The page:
Noteworthy Dates

Summer Session of New Volunteer Training begins
Wednesday, July 19, 10:00 am
Volunteer Info Session
Wednesday, September 13, 12:00 pm
Fall Session of New Volunteer Training begins
Tuesday, October 10, 5:00 pm

Volunteering

Make a difference, one child at a time.

CASA volunteer advocates are ordinary people, just like you, with an extraordinary desire to help children. You can help a child overcome their obstacles and embrace a brighter future, if you:

  • can commit 10-20 hours a month to advocate for a child
  • are at least 21 years of age
  • have a reliable car to drive
  • can fulfill the requirements of our job description

What CASA volunteers do.

After you complete a CASA training course, you’ll be appointed by a judge to one foster care case involving a child or set of siblings dealing with the issues of abuse and neglect. You’ll gather information to help identify the child’s needs, present written reports at court hearings, help the child understand court proceedings, recommend services and more—all to help the judge make the best decisions to guide the child out of the foster care system and into a safe, permanent home.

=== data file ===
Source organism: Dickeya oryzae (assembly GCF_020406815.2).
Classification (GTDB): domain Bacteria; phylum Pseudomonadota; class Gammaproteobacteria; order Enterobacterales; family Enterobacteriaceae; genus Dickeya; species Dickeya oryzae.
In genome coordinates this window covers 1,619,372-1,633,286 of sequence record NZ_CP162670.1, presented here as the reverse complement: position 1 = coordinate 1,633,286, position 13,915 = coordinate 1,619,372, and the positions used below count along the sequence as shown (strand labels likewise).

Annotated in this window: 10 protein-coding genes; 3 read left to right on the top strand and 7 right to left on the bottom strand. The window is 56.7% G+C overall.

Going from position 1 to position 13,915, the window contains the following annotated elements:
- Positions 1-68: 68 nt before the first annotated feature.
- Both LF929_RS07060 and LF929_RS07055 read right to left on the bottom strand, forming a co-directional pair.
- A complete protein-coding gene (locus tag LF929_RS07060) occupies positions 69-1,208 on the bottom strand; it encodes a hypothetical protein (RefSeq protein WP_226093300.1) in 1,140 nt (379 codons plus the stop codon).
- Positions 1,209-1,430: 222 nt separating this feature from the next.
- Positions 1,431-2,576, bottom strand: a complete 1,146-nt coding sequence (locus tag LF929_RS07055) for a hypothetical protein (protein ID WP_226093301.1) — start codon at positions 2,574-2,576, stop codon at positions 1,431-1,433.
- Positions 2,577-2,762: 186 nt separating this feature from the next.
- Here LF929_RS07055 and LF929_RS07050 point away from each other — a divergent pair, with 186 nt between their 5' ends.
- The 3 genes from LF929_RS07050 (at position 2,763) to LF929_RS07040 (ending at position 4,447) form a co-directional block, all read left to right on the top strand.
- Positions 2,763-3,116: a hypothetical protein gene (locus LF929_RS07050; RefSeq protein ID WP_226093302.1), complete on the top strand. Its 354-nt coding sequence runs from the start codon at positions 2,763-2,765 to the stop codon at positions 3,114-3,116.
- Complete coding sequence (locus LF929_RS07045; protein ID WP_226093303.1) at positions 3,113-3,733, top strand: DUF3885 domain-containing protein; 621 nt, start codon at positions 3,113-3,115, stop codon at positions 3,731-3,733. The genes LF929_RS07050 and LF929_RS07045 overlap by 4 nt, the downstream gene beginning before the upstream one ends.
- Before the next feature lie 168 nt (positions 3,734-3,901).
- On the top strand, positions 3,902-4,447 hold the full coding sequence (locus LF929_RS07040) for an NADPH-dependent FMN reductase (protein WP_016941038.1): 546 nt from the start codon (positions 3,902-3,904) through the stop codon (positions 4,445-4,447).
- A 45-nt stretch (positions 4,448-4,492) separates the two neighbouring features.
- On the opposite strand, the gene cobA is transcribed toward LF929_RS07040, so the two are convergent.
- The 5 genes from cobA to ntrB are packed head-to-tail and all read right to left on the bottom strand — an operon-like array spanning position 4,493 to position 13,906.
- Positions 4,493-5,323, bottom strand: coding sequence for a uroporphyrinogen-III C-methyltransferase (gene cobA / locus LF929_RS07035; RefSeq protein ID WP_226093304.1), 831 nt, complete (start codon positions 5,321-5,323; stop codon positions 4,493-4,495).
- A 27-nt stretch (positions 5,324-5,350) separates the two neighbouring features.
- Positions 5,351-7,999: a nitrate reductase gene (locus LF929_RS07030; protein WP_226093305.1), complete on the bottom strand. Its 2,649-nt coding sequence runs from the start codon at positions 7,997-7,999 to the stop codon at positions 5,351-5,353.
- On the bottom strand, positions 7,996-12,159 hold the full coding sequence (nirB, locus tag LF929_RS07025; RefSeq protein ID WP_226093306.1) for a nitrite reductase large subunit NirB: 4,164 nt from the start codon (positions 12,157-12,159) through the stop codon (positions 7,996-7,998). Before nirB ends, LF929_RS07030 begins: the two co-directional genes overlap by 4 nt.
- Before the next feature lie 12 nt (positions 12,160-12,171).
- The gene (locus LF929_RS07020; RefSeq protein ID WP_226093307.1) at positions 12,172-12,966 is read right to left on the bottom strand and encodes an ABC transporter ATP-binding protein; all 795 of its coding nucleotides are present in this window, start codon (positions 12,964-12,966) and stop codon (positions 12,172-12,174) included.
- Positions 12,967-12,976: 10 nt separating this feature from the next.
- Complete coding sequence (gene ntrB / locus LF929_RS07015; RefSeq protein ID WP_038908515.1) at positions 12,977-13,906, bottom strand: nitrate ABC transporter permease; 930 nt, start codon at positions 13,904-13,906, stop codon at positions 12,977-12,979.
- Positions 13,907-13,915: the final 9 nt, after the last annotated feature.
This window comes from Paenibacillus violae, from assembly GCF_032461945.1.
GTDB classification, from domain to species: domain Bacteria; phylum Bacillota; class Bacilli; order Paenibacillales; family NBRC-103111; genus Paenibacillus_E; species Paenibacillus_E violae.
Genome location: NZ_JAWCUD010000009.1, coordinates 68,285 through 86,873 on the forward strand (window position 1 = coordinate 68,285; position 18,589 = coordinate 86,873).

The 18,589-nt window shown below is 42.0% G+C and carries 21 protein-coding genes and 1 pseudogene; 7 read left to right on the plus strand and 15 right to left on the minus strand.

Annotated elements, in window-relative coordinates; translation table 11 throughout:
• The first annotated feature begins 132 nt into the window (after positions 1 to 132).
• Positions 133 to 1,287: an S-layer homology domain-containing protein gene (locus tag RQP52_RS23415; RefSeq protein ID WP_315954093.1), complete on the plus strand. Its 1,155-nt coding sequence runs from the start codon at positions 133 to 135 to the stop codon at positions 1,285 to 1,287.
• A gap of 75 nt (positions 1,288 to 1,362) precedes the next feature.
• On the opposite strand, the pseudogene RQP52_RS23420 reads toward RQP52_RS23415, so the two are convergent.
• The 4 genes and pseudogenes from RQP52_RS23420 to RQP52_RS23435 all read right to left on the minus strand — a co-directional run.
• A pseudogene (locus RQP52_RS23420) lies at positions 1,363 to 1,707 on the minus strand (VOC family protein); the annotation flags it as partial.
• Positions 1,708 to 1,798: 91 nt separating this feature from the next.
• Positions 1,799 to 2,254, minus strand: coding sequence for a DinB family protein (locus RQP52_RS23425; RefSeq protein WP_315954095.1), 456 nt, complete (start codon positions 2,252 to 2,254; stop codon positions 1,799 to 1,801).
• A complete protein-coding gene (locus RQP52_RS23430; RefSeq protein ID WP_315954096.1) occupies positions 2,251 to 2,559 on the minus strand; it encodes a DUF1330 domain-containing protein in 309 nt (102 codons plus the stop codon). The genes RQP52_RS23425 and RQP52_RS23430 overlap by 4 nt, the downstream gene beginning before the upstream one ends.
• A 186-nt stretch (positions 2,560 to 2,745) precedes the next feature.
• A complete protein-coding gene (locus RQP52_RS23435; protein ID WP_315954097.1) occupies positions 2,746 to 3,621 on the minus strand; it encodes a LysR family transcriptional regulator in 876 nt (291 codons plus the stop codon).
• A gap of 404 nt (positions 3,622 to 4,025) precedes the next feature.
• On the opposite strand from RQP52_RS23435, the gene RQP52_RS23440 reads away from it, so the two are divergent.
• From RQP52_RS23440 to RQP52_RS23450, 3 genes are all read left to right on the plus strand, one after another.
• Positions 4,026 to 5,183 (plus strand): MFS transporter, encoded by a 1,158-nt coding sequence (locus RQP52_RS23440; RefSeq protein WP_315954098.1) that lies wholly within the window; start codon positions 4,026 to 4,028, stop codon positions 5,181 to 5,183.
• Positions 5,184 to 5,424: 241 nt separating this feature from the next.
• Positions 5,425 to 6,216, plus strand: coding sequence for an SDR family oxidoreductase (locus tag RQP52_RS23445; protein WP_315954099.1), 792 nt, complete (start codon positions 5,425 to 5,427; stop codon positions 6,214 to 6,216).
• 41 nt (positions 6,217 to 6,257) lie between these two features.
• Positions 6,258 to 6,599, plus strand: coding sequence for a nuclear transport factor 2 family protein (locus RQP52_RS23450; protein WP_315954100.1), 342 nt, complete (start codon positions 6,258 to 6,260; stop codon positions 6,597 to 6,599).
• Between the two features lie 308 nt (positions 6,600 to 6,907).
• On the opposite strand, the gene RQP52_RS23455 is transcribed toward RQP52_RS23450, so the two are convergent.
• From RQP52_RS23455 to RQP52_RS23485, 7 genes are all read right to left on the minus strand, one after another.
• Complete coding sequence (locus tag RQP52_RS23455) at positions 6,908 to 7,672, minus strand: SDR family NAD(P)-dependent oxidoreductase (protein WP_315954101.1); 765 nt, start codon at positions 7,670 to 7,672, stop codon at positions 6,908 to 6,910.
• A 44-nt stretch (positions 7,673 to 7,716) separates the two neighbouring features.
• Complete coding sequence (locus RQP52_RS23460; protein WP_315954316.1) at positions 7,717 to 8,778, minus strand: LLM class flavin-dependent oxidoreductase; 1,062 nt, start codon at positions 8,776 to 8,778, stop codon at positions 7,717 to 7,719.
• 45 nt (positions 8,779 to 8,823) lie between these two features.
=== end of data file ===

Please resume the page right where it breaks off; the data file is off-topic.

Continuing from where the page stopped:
Click here to become a volunteer.

Why you’re needed.

  • 15,212 Kent County children lived with families that were investigated for abuse and neglect in 2013.
  • 2,738 of these children were confirmed to suffer abuse and neglect.
  • 738 of them were placed in out-of-home care.

Imagine what life is like for these kids. First, they’ve been badly mistreated by the people who are supposed to love and provide for them. Then they’ve been thrust into a child welfare system that is a maze of court dates, foster homes, and overloaded caseworkers. Though they are assigned professionals like case managers and attorneys—all of whom do their best to repair the effects of complex and tragic events—these children often feel confused, frightened and isolated. They may move from foster home to foster home, having to adjust to new “parents,” schools, classmates, churches and doctors every few months. Sometimes they are separated from their siblings and see them infrequently. While many children are resilient, those who suffered severe abuse or neglect may have emotional, behavioral, developmental or health problems, and lack desperately needed services and treatments.

You may be the only consistent adult presence for a child in this situation—and the only person who will make sure their best interests are represented in court.

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